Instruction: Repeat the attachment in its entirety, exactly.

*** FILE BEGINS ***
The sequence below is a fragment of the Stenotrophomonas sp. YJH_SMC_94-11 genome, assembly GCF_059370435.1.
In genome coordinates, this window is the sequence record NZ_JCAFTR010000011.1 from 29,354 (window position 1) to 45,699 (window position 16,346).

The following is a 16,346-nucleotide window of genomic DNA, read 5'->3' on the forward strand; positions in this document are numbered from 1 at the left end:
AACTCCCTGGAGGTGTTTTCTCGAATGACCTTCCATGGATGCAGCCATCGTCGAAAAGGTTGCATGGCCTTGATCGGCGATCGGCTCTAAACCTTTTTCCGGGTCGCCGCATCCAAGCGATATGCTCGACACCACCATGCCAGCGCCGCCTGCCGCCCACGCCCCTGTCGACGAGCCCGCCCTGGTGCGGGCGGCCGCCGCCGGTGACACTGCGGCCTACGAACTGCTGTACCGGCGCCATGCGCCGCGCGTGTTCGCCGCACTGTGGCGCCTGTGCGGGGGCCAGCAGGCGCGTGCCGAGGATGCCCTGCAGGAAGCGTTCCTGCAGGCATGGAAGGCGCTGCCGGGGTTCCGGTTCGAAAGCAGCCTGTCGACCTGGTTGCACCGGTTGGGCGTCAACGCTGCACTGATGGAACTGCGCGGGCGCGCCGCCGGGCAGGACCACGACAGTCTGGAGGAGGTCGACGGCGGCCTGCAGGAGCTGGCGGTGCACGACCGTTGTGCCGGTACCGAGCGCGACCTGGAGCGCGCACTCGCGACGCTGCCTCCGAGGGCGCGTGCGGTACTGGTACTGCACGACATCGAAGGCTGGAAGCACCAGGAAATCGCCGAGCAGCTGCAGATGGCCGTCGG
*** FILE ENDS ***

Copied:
The sequence below is a fragment of the Stenotrophomonas sp. YJH_SMC_94-11 genome, assembly GCF_059370435.1.
In genome coordinates, this window is the sequence record NZ_JCAFTR010000011.1 from 29,354 (window position 1) to 45,699 (window position 16,346).

The following is a 16,346-nucleotide window of genomic DNA, read 5'->3' on the forward strand; positions in this document are numbered from 1 at the left end:
AACTCCCTGGAGGTGTTTTCTCGAATGACCTTCCATGGATGCAGCCATCGTCGAAAAGGTTGCATGGCCTTGATCGGCGATCGGCTCTAAACCTTTTTCCGGGTCGCCGCATCCAAGCGATATGCTCGACACCACCATGCCAGCGCCGCCTGCCGCCCACGCCCCTGTCGACGAGCCCGCCCTGGTGCGGGCGGCCGCCGCCGGTGACACTGCGGCCTACGAACTGCTGTACCGGCGCCATGCGCCGCGCGTGTTCGCCGCACTGTGGCGCCTGTGCGGGGGCCAGCAGGCGCGTGCCGAGGATGCCCTGCAGGAAGCGTTCCTGCAGGCATGGAAGGCGCTGCCGGGGTTCCGGTTCGAAAGCAGCCTGTCGACCTGGTTGCACCGGTTGGGCGTCAACGCTGCACTGATGGAACTGCGCGGGCGCGCCGCCGGGCAGGACCACGACAGTCTGGAGGAGGTCGACGGCGGCCTGCAGGAGCTGGCGGTGCACGACCGTTGTGCCGGTACCGAGCGCGACCTGGAGCGCGCACTCGCGACGCTGCCTCCGAGGGCGCGTGCGGTACTGGTACTGCACGACATCGAAGGCTGGAAGCACCAGGAAATCGCCGAGCAGCTGCAGATGGCCGTCGG